This paper describes a case study of oil field discovered in 1993 by drilling of N-1 well which successfully penetrated two Sandstone reservoirs (B & C Sands). Open-hole logging and formation testing confirmed presence of oil in both Sands. Pressure production history of N-1 and subsequently drilled three developments wells determined C Sand to be moderate-to-strong water drive reservoir, whereas, B Sand witnessed poor pressure support with faster decline in oil production. Due to remote nature of this field, a full-fledge water injection project did not attract economics. In order to improve recovery of B Sand, it was evaluated to initiate dumpflood at the third development well, N-4, where C Sand was watered out. Geological analysis of the logs/core data suggests B Sand to be a laterally extensive Sand body, supporting the use of the dumpflooding technique in the given area. Engineering analysis was carried out using nodal analysis and tank models to estimate injection rates and additional recovery. After evaluating technical feasibility, dumpflooding was recommended and implemented at N-6, most downdip well located at Northern structure. The impact of dumpflood was realized on liquid withdrawals as well as pressures of B Sand. The injection performance of N-4 was routinely monitored and maintained through remedial measures. This way, the successfully implemented and well managed dumpflood process achieved significant increase in oil recoveries of the field.
The dumpflood technique is injection of water into target zone for pressure maintenance by allowing water to flow naturally from a reservoir at higher pressure. This technique was successfully implemented and maintained in a field discovered in Badin district of Sindh, Pakistan. Exploratory well N-1 was drilled to the depth of around 7,000 ft and found hydrocarbon pay in B & C Sands which were later confirmed to be oil bearing based on formation testing results. N-1 was commissioned in April 1993 and produced at initial rates of 2.5 Mbopd without any water production. Over the period of around 5 years, N-1 exhibited weak pressure support in B Sand - declining liquid withdrawals with depleting reservoir pressure determined through pressure surveys. This decline became steeper when withdrawals were increased by putting N-1 on Jet Pump lift. N-4, a subsequent development well, was commissioned from B Sand in year 2000 and witnessed similar B Sand behavior.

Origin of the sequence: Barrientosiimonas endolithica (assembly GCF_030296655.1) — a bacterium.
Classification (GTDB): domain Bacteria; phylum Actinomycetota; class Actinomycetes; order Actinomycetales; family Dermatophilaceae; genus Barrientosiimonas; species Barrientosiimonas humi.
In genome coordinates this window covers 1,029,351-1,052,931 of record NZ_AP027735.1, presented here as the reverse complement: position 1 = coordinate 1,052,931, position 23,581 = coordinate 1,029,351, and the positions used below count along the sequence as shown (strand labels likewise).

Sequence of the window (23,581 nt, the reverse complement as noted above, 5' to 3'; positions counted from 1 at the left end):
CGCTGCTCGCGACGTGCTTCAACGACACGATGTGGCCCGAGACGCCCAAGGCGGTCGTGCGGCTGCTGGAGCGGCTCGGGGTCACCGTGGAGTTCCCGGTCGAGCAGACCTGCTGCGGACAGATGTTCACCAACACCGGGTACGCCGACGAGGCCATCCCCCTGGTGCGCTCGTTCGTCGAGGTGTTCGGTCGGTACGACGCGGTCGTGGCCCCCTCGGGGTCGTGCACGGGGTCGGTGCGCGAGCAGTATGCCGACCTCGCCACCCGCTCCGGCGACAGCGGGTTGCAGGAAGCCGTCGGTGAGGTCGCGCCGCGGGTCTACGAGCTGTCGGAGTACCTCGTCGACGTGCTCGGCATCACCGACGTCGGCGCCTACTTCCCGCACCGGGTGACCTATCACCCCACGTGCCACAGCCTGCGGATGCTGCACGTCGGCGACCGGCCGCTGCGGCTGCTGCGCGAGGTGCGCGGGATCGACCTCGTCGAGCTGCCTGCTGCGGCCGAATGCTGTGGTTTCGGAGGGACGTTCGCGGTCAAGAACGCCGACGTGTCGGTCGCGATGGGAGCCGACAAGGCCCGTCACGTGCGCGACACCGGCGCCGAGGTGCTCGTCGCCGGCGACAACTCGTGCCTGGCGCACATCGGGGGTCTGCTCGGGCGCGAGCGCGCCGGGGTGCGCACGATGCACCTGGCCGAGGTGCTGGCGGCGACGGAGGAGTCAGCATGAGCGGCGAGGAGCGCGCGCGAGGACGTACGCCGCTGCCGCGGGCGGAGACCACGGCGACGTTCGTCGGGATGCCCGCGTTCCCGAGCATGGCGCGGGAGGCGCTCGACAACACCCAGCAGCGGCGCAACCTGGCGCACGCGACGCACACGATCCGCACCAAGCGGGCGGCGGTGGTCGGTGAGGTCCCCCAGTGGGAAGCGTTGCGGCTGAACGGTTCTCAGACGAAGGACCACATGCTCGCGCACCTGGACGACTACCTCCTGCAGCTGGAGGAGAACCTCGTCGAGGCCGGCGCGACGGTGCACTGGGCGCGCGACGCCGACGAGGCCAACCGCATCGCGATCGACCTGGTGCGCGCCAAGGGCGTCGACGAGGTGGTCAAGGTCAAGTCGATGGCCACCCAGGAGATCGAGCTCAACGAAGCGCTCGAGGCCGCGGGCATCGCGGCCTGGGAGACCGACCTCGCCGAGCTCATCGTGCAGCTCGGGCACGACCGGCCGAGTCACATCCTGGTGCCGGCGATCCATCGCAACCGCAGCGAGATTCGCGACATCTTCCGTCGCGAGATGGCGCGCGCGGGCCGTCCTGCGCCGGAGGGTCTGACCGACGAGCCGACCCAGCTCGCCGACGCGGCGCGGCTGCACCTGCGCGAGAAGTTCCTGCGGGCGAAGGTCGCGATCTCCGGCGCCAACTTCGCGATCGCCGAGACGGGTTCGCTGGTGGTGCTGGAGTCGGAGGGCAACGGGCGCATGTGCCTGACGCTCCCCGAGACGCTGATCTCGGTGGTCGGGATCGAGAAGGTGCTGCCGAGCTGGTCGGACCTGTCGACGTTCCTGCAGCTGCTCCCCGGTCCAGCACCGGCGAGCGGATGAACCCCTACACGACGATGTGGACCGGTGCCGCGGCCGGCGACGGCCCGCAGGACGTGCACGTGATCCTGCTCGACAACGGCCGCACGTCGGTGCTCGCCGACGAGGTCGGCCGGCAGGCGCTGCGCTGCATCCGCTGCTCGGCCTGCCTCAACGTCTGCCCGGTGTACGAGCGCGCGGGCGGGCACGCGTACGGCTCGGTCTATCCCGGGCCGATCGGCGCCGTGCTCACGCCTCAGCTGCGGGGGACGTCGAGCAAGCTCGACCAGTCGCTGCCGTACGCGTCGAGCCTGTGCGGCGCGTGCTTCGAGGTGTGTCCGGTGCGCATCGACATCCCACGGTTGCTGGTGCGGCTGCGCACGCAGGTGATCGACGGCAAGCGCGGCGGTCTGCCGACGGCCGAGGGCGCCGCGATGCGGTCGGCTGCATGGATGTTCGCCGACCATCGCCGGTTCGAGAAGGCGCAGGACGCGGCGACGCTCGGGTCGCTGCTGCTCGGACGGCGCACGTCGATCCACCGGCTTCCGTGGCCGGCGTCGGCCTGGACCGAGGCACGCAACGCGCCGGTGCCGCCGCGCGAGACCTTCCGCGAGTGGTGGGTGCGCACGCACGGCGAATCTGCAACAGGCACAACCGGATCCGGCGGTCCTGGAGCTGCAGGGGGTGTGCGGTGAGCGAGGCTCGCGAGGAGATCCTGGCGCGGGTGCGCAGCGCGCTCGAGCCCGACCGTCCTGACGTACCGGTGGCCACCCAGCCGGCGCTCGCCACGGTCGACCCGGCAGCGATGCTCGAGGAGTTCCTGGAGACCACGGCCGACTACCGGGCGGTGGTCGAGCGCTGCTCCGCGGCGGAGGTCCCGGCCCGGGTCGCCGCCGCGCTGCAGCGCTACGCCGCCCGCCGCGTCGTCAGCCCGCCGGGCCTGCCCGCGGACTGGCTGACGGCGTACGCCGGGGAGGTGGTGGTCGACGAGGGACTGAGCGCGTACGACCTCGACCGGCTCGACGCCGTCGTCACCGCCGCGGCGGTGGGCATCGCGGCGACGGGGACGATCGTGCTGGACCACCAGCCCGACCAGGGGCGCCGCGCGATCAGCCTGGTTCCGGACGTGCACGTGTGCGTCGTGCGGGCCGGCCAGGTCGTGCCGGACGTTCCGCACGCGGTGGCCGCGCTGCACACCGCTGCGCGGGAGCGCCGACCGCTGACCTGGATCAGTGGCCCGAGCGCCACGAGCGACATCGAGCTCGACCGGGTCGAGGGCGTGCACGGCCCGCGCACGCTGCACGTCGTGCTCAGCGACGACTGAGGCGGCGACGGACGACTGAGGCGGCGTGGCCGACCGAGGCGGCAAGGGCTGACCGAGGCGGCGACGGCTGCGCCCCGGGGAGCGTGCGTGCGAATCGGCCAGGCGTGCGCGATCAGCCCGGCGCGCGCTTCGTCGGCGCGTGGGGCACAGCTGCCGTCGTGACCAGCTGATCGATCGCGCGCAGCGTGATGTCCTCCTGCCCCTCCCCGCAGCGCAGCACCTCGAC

Pressure maintenance scheme was evaluated to enhance B Sand recoveries, however, a full-fledge water injection plan showed marginal economics against significant capital required for a remote field. Meanwhile, sufficient C Sand pressure and production history (Fig-7) became available from first development well N-2, this history showed C Sand to have a strong pressure support as it depleted by less than 100 psi after producing around 4 MMbbls liquid. In year 2001, another N-6 was drilled in the northert part of the structure but found both B & C Sands wet.
Dumpflood water injection plan was recommended from N-4 due to its structural position and B Sand lateral continuity (Fig-2). The response of dumpflood was quickly realized at both of then B Sand producers – N-1 and N3. As a result, application of successful dumpflood scheme additional oil recovery of around 20% in B Sand.
Noman, Muhammad (United Energy Pakistan Limited) | Khan, Muhammad Nisar (United Energy Pakistan Limited) | Amjad, Bilal (United Energy Pakistan Limited) | Afsar, Javaid (United Energy Pakistan Limited)
Analyses of dynamic data that include pressure and production history have long been recognized as a tool to evaluate the underground reservoir size, fluid volumes and future performance. This study encompasses a similar case utilizing analytical and numerical methods to interpret the dynamic data. As a result several geological features were confirmed and a few sub-seismic features were identified.